Home Affairs Committee - Drugs: Breaking the CycleWritten evidence submitted by International Drug Policy Consortium (DP073)

IDPC greatly welcomes the decision of the Committee to look at this subject. Governments and analysts worldwide are all aware of the limited impact of current government action on the control and management of psychoactive drugs, and the need to find a more effective and humane mix of policies and programmes. However, due to the complexity and political sensitivity of the subject matter, governments are tending to avoid the close analysis of policy options, leading to a certain inertia. If current policies were successful, this would be less of a problem, but there is an urgent need to bring an end to the unjust and ineffective aspects of state activity, and to expand and improve the implementation of proven interventions. Independent commentators such as the HASC have the opportunity to stimulate policy improvements that would not otherwise be prioritised by the government.

You will be receiving a wealth of detailed responses on areas of potential reform such as the framing of drug laws, police enforcement strategies, sentencing practices, prison management, drug prevention, treatment, and harm reduction. IDPC has produced policy advice on all of these issues—all of our materials are available on our website: www.idpc.net (we particularly draw your attention to our comprehensive Drug Policy Guide, which is currently being updated and will be reissued during the period of your inquiry). This submission, however, will concentrate on the high level political challenge facing the UK Government (and indeed, all Western democratic governments)—to openly acknowledge that the historic attempts to eradicate or significantly reduce the scale of illegal drug markets can never succeed, and that the responsible role of governments is to manage these markets in a way that minimises the associated health and social harms.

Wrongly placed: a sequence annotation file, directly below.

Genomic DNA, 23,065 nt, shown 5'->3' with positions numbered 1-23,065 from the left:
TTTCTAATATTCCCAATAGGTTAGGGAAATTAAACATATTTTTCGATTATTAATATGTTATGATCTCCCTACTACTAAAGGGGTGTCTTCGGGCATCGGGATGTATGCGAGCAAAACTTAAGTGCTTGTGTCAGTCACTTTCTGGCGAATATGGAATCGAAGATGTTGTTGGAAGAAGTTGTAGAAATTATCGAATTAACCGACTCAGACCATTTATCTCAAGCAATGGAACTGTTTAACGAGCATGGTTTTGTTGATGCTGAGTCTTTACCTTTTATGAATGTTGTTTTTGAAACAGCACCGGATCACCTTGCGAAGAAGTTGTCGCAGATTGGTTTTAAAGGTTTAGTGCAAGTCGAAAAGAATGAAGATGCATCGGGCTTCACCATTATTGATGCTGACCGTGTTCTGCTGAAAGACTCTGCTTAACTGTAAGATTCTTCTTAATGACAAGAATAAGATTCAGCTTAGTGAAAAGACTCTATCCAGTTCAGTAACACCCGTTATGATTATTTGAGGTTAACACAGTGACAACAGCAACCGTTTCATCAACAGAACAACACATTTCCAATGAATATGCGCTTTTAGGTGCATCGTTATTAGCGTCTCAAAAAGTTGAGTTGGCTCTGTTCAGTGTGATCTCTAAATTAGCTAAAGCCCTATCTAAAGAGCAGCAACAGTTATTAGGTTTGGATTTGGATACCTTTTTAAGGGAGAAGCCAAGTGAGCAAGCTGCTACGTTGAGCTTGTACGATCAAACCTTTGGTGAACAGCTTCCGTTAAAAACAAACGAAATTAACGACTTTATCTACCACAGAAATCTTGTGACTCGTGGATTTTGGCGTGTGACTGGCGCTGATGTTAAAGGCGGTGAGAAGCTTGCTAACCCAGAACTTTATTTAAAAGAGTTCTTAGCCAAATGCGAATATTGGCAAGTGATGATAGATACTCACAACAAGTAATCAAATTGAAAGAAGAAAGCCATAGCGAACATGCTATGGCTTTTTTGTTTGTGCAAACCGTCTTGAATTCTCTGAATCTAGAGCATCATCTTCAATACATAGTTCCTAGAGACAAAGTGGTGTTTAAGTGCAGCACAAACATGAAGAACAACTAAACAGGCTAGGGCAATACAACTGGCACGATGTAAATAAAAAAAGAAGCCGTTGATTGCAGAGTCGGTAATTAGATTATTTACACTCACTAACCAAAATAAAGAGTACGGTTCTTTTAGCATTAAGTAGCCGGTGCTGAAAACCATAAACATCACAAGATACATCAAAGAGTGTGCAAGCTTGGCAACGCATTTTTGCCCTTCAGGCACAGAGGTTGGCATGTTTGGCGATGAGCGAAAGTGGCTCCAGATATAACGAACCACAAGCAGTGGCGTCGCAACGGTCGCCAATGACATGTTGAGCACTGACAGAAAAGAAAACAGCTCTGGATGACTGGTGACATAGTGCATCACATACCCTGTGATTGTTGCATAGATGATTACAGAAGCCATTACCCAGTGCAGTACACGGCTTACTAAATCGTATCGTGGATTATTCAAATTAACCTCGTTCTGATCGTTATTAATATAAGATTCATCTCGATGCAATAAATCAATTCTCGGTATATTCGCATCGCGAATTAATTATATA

We make this proposal not from some sense of defeatism, or from being casual about the harms that can arise from drug use and drug markets. But the clear conclusion from 50 years of experience is that the two main hypotheses behind punishment based drug policies have been disproved:

That state authorities could—through determined use of intelligence, diplomatic, military, customs and law enforcement resources—choke off the production, distribution and retail sale of all psychoactive substances deemed inappropriate for non-medical uses. The reality of 21st century drug markets is that they are so diverse—in terms of the range of substances available for use, the methods and locations of production, and the routes and mechanisms for distribution—and the profits to be made so attractive, that the best possible supply reduction outcomes involve the containment of the scale of the market, or the disruption of small areas of the market.

That the attempt to deter potential users from becoming involved in drug markets through strong laws, widespread arrest, and harsh punishments, has not worked, and has been an expensive way of increasing the negative health and social consequences of drug use. Governments around the world have put great faith in repressive strategies, but it is now clear that, however strong the criminal justice response, it has little impact on overall levels of drug use—the US authorities, at the peak of their deterrence based policy in 2007, conducted almost two million drug law arrests, and imprisoned over half a million users, but their drug use prevalence remained amongst the highest in the world.